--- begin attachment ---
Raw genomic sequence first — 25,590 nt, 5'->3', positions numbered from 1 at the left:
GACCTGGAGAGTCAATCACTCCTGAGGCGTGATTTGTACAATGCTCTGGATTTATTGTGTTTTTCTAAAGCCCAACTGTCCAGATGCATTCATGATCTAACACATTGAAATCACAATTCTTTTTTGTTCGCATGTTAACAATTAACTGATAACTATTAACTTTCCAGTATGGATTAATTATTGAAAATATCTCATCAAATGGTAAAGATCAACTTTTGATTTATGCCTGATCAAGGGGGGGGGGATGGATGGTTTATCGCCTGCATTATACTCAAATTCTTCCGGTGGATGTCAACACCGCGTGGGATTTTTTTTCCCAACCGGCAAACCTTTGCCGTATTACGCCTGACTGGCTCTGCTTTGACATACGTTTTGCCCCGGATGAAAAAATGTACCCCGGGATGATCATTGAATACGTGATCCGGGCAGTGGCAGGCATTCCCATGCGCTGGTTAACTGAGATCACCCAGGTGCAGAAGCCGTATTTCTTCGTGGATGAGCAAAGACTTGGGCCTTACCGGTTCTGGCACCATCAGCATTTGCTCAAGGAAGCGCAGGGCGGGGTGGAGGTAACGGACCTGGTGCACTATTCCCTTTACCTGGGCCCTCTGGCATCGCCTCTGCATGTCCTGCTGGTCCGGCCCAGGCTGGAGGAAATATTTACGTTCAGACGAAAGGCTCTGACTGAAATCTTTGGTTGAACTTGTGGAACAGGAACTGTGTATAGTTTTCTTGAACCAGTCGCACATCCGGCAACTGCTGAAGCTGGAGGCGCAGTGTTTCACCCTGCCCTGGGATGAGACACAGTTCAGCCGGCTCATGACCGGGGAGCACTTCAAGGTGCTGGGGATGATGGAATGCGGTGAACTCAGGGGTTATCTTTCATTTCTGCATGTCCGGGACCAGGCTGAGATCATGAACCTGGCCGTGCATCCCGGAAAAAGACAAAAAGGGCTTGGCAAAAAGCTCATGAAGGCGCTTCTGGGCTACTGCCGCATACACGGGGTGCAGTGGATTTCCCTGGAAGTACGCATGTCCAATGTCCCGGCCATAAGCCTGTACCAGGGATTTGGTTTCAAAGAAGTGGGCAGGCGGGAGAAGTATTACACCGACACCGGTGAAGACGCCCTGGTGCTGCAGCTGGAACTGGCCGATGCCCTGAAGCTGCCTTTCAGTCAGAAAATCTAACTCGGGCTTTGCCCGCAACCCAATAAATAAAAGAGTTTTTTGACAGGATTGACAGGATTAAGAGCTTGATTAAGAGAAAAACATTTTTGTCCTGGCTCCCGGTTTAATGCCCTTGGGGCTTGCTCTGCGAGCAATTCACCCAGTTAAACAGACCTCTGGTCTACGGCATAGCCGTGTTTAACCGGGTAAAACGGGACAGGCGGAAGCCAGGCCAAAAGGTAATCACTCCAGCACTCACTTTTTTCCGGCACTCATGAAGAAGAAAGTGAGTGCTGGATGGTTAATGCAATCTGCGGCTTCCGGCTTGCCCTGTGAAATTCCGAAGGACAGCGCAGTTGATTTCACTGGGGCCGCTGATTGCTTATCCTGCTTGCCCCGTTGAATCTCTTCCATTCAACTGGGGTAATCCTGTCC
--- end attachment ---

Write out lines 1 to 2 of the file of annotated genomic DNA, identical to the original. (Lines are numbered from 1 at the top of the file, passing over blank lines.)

Raw genomic sequence first — 25,590 nt, 5'->3', positions numbered from 1 at the left:
GACCTGGAGAGTCAATCACTCCTGAGGCGTGATTTGTACAATGCTCTGGATTTATTGTGTTTTTCTAAAGCCCAACTGTCCAGATGCATTCATGATCTAACACATTGAAATCACAATTCTTTTTTGTTCGCATGTTAACAATTAACTGATAACTATTAACTTTCCAGTATGGATTAATTATTGAAAATATCTCATCAAATGGTAAAGATCAACTTTTGATTTATGCCTGATCAAGGGGGGGGGGATGGATGGTTTATCGCCTGCATTATACTCAAATTCTTCCGGTGGATGTCAACACCGCGTGGGATTTTTTTTCCCAACCGGCAAACCTTTGCCGTATTACGCCTGACTGGCTCTGCTTTGACATACGTTTTGCCCCGGATGAAAAAATGTACCCCGGGATGATCATTGAATACGTGATCCGGGCAGTGGCAGGCATTCCCATGCGCTGGTTAACTGAGATCACCCAGGTGCAGAAGCCGTATTTCTTCGTGGATGAGCAAAGACTTGGGCCTTACCGGTTCTGGCACCATCAGCATTTGCTCAAGGAAGCGCAGGGCGGGGTGGAGGTAACGGACCTGGTGCACTATTCCCTTTACCTGGGCCCTCTGGCATCGCCTCTGCATGTCCTGCTGGTCCGGCCCAGGCTGGAGGAAATATTTACGTTCAGACGAAAGGCTCTGACTGAAATCTTTGGTTGAACTTGTGGAACAGGAACTGTGTATAGTTTTCTTGAACCAGTCGCACATCCGGCAACTGCTGAAGCTGGAGGCGCAGTGTTTCACCCTGCCCTGGGATGAGACACAGTTCAGCCGGCTCATGACCGGGGAGCACTTCAAGGTGCTGGGGATGATGGAATGCGGTGAACTCAGGGGTTATCTTTCATTTCTGCATGTCCGGGACCAGGCTGAGATCATGAACCTGGCCGTGCATCCCGGAAAAAGACAAAAAGGGCTTGGCAAAAAGCTCATGAAGGCGCTTCTGGGCTACTGCCGCATACACGGGGTGCAGTGGATTTCCCTGGAAGTACGCATGTCCAATGTCCCGGCCATAAGCCTGTACCAGGGATTTGGTTTCAAAGAAGTGGGCAGGCGGGAGAAGTATTACACCGACACCGGTGAAGACGCCCTGGTGCTGCAGCTGGAACTGGCCGATGCCCTGAAGCTGCCTTTCAGTCAGAAAATCTAACTCGGGCTTTGCCCGCAACCCAATAAATAAAAGAGTTTTTTGACAGGATTGACAGGATTAAGAGCTTGATTAAGAGAAAAACATTTTTGTCCTGGCTCCCGGTTTAATGCCCTTGGGGCTTGCTCTGCGAGCAATTCACCCAGTTAAACAGACCTCTGGTCTACGGCATAGCCGTGTTTAACCGGGTAAAACGGGACAGGCGGAAGCCAGGCCAAAAGGTAATCACTCCAGCACTCACTTTTTTCCGGCACTCATGAAGAAGAAAGTGAGTGCTGGATGGTTAATGCAATCTGCGGCTTCCGGCTTGCCCTGTGAAATTCCGAAGGACAGCGCAGTTGATTTCACTGGGGCCGCTGATTGCTTATCCTGCTTGCCCCGTTGAATCTCTTCCATTCAACTGGGGTAATCCTGTCC